One of my Facebook friends posted a comment about my recent essay on the HBO series, Deadwood. He stated that he stopped watching the program because of the excessive use of the f-word in the episodes he saw. He considered it a sign that the writers don’t “have the skills to express thought other than shock.”
I agree that the series overuses the word as well as some other pretty raunchy ones. But I cannot agree that it is because of any lack of skill from the writers. In fact, I think the writing is brilliant.
Deadwood is about a raw, unruly town of endlessly muddy streets, soiled revolting men, the subjugation and debasement of women, corruption and scheming so widespread hardly anyone is honest. It’s a drab, filthy town of derelicts and degenerates, con men, and crackpots.
Al Swearingen (Ian McShane) owns the Gem Saloon and Brothel and he’s about the vilest character you’d find in an HBO series. He seems invincible in spite of a brutal beating by Sheriff Seth Bullock (Timothy Olyphant) and a stone in his bladder that nearly killed him. I’ve never seen such writhing pain, which left Al temporarily paralyzed in his right arm and with a bloody right eye with a hideous glare. He finally recovers. The only thing left as damaged as ever is his soul. He does not recover that.
His competition comes from Cyrus Tolliver (Powers Boothe), owner of the Bella Union Saloon. It’s a brothel as well, though a more upscale establishment than Al’s, if that is possible in a place like Deadwood. “Cy,” as he’s called, is a polished, well-dressed owner with wavy salt and pepper hair. He may be more cultivated but he matches Al Swearingen’s ruthlessness if not his sleaziness.
Sheriff Bullock is a straight-laced man with a powder keg with a sizzling fuse inside him. He seemed to be the only moral man in town until he slept with the lovely widow Alma Garret (Molly Parker) who then becomes pregnant. Bullock is married and his wife and son arrive in Deadwood just as the news of the widow’s condition is known across the camp. You want to root for this guy, but he keeps making it difficult to do.
And there is the ravaged, forever hammered, gutsy Calamity Jane (Robin Weigert). I love that character. Horrendously abused as a girl she found a way to display a grit and fearlessness that gives her an impossible dignity. Her humor is biting and hilarious. And her alcoholism, though tragic and destructive, reveals deep interior wounds still hurting the little girl who endured them. Inside all of her brokenness is something unbreakable. I can’t help but love her.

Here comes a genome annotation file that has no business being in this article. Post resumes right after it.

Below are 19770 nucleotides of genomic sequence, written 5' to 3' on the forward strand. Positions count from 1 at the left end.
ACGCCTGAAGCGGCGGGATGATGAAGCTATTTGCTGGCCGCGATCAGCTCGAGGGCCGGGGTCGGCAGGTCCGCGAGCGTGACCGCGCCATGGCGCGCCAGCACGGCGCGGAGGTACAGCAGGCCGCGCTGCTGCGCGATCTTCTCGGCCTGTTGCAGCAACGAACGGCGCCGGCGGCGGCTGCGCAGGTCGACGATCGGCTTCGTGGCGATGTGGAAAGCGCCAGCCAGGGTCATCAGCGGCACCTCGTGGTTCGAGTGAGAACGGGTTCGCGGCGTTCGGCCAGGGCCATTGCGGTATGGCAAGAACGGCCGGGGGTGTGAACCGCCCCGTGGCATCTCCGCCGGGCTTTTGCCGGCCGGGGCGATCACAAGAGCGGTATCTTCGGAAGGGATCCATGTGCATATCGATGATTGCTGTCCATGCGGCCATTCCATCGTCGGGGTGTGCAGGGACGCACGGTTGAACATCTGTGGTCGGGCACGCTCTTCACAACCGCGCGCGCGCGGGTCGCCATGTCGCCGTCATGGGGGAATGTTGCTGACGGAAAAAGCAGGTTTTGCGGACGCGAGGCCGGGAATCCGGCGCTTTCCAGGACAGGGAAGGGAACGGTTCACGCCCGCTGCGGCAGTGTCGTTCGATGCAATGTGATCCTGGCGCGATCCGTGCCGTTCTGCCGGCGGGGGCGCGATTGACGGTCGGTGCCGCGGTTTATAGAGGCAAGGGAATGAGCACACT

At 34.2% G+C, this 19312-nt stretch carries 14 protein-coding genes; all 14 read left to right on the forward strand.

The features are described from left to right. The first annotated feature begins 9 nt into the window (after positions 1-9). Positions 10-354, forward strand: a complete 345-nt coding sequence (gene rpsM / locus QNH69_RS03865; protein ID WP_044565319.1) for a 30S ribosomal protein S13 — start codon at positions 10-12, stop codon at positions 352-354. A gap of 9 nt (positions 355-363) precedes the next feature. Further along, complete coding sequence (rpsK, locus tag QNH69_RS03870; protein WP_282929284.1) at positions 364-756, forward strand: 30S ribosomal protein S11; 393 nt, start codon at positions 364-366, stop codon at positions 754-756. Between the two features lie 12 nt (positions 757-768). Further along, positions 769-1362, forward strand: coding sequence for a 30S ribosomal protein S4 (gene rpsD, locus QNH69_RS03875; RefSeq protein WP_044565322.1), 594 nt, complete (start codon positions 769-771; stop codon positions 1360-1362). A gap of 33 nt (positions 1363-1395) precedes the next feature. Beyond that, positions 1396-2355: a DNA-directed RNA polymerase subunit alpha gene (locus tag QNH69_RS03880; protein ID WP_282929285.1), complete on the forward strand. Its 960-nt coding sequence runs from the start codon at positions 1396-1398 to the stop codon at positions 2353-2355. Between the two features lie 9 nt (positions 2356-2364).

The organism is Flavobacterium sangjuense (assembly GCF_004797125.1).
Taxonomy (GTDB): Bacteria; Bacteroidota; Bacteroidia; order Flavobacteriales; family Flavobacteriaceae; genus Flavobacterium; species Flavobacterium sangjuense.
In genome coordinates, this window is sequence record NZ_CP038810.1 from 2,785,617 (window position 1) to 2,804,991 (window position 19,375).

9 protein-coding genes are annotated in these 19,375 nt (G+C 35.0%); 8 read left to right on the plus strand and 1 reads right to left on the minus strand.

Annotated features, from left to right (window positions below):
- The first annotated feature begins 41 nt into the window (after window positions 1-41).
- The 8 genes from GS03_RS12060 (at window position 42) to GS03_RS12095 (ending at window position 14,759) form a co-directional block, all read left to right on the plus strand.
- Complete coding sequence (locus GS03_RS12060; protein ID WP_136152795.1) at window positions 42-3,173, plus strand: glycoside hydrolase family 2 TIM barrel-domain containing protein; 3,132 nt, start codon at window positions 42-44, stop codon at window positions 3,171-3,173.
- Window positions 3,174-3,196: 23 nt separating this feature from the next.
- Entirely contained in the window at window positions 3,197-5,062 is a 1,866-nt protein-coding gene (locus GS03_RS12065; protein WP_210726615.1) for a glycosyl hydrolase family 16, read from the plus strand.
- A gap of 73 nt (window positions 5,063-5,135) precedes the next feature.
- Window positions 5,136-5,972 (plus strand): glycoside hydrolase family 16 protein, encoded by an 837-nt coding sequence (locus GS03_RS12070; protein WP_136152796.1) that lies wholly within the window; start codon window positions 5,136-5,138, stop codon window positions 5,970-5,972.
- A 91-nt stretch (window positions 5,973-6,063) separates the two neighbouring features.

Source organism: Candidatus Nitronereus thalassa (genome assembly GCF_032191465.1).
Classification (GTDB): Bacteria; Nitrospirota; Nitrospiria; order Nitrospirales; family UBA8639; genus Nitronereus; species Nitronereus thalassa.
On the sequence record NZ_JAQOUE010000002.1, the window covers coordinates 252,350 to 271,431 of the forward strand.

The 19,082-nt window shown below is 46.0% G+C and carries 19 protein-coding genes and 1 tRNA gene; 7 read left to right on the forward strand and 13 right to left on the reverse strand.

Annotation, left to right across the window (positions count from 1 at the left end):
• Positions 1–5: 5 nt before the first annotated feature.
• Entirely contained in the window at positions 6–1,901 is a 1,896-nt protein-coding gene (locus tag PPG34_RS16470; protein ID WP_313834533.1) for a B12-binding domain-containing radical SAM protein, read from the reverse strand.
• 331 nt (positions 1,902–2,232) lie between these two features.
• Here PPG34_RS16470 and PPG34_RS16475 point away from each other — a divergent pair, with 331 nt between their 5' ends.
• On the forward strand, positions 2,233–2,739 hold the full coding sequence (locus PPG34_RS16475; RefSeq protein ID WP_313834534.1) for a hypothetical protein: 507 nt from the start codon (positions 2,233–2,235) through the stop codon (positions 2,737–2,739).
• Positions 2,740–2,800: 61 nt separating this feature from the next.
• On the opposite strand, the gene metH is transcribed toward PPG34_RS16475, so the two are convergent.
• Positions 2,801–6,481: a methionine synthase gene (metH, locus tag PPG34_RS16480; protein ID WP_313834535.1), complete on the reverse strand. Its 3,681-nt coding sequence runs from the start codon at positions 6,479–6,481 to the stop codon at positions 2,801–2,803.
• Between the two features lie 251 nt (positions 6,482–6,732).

The mousy, miserable E.B. Farnum, who operates the local hotel is a man of limited skills. He uses proper English and tries to appear well educated but he’s a man in perpetual defeat. Used by Al Swearingen, dismissed by Cy Tolliver, the power men in town, E.B. flits about trying to find a place of prominence. He craves the gold claims he knows of but he hasn’t the intellectual or character resources to reach them.
There were only three seasons to this great series. Across them came a variety of oddball characters, outlaws, drifters, barbarous men, and women, but also people of heart, grace, kindness, and love.
Deadwood represents a much larger place than a town. It’s a microcosm of a country. It shows us the bawdy, uncivilized part of our humanity. It says evil can be alluring. That goodness, though original in all of us, innate, ultimately indestructible, can be rended, hidden, and ignored for some temporary and useless act of selfishness.
This was not a series to entertain as much as it was one to instruct.
© 2018 Timothy Moody